Leaked Nintendo Documents Detail Company's Monitoring of Hackers
Messing with Nintendo software could come with your actions being tracked by the company before legal documents make it to your front door.
Nintendo has always presented itself as an extremely friendly company. It sports Mario as its face, and for a while, seemed to be all about the games. Even Reggie Fils-Aime, the former chief operating officer of Nintendo once said “If it’s not fun, why bother?” However, that view of Nintendo as a friendly company focused on its players has been melting away recently. A batch of leaked internal documents from Nintendo has revealed some intense, frightful procedures regarding hackers.
In case its actions against ROM sites don’t make it clear, Nintendo doesn’t give much leeway to folks playing around with its IPs. If you’re messing around with any of the company’s hardware though, you may just end up being tracked by the gaming giant. Leaked documents from 2013 regarding a Nintendo 3DS modder named Neimod shows that the company monitored him extensively and produced multiple action plans and procedures for approaching him.
A detailed Final Enforcement Proposal regarding Neimod discusses the actions Nintendo planned to take against him and all the information the company gathered. By the end of its investigation, Nintendo knew where and when Neimod worked, where he lived, who he lived with, and what he spent his time doing.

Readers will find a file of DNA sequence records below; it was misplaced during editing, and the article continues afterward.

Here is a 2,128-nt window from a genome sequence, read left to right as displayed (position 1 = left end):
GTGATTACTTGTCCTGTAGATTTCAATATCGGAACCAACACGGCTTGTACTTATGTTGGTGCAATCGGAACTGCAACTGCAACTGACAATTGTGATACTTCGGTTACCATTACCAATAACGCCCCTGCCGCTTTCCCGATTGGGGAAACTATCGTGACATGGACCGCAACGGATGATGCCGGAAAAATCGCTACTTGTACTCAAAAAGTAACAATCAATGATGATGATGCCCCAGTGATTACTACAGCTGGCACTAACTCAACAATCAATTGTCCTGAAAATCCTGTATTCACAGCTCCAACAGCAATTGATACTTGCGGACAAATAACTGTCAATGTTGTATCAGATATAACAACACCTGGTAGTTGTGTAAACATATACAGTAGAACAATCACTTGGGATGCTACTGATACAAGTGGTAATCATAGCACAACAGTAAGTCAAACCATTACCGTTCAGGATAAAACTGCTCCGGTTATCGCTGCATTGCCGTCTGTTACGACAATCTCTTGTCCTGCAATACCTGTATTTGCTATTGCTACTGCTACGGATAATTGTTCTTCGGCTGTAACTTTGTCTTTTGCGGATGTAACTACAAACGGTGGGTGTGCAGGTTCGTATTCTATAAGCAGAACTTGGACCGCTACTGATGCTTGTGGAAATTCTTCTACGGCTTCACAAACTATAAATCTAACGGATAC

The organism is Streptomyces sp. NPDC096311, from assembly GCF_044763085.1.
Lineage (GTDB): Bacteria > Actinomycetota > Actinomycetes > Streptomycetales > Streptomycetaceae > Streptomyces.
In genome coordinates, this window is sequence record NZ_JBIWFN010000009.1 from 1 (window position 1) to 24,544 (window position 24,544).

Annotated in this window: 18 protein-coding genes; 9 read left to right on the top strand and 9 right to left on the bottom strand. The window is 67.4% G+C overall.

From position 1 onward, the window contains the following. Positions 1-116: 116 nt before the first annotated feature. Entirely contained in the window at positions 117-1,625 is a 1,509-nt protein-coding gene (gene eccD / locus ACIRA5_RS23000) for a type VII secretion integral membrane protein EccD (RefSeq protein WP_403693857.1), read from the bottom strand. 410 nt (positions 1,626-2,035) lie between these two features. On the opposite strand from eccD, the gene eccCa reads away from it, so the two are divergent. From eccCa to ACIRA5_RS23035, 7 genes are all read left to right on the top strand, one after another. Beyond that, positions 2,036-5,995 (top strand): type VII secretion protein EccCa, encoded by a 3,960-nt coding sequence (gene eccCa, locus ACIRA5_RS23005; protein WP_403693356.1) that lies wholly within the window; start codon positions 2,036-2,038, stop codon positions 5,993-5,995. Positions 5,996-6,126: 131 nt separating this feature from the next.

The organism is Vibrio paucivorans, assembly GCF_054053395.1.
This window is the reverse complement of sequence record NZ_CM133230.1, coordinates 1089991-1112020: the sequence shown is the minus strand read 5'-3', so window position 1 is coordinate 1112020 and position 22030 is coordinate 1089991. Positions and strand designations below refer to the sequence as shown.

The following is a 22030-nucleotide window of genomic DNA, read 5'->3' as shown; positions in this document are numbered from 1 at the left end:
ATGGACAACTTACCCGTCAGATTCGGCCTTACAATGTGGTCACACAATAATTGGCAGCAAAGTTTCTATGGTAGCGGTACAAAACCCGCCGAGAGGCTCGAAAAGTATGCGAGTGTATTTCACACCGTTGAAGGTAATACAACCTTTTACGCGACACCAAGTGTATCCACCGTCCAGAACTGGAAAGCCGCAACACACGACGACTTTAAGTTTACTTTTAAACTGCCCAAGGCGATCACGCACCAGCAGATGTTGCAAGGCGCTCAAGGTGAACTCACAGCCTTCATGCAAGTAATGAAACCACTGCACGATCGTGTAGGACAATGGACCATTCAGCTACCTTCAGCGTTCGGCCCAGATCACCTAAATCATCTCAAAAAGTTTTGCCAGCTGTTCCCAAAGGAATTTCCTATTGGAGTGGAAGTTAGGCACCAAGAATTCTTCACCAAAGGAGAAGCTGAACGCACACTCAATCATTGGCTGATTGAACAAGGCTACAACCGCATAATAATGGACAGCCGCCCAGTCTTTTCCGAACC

As for actually approaching Neimod, Nintendo put together a “Knock and Talk” team kept intentionally small as “not to alarm or overwhelm Neimod.” This team would move in once a local investigator notified them that Neimod had or was about to arrive at home. They would then introduce themselves and explain that Nintendo was interested in discussing an opportunity with him that would be mutually beneficial.
While this all sounds rather hostile, it actually seems that Nintendo wanted the situation to work out well for all parties. One of the possible outcomes set forth in this plan was for Neimod to work with Nintendo on a “bounty” contract. In this scenario, Neimod would be paid by Nintendo to document any possible exploits, hacks, or security weaknesses. Of course, Nintendo also acknowledged that this outcome would be the best for it too, possibly bolstering the company’s image as “a modern, tech-savvy company.” The other option Nintendo had open was to file a criminal complaint against Neimod.
It should be noted that Nintendo is well within its rights to act this way. When it comes to hardware hacking it should be no surprise that Nintendo, or any other hardware manufacturer, would act in a hostile manner. However, it’s outright shocking how much information the company collected on someone it was planning potential legal action against.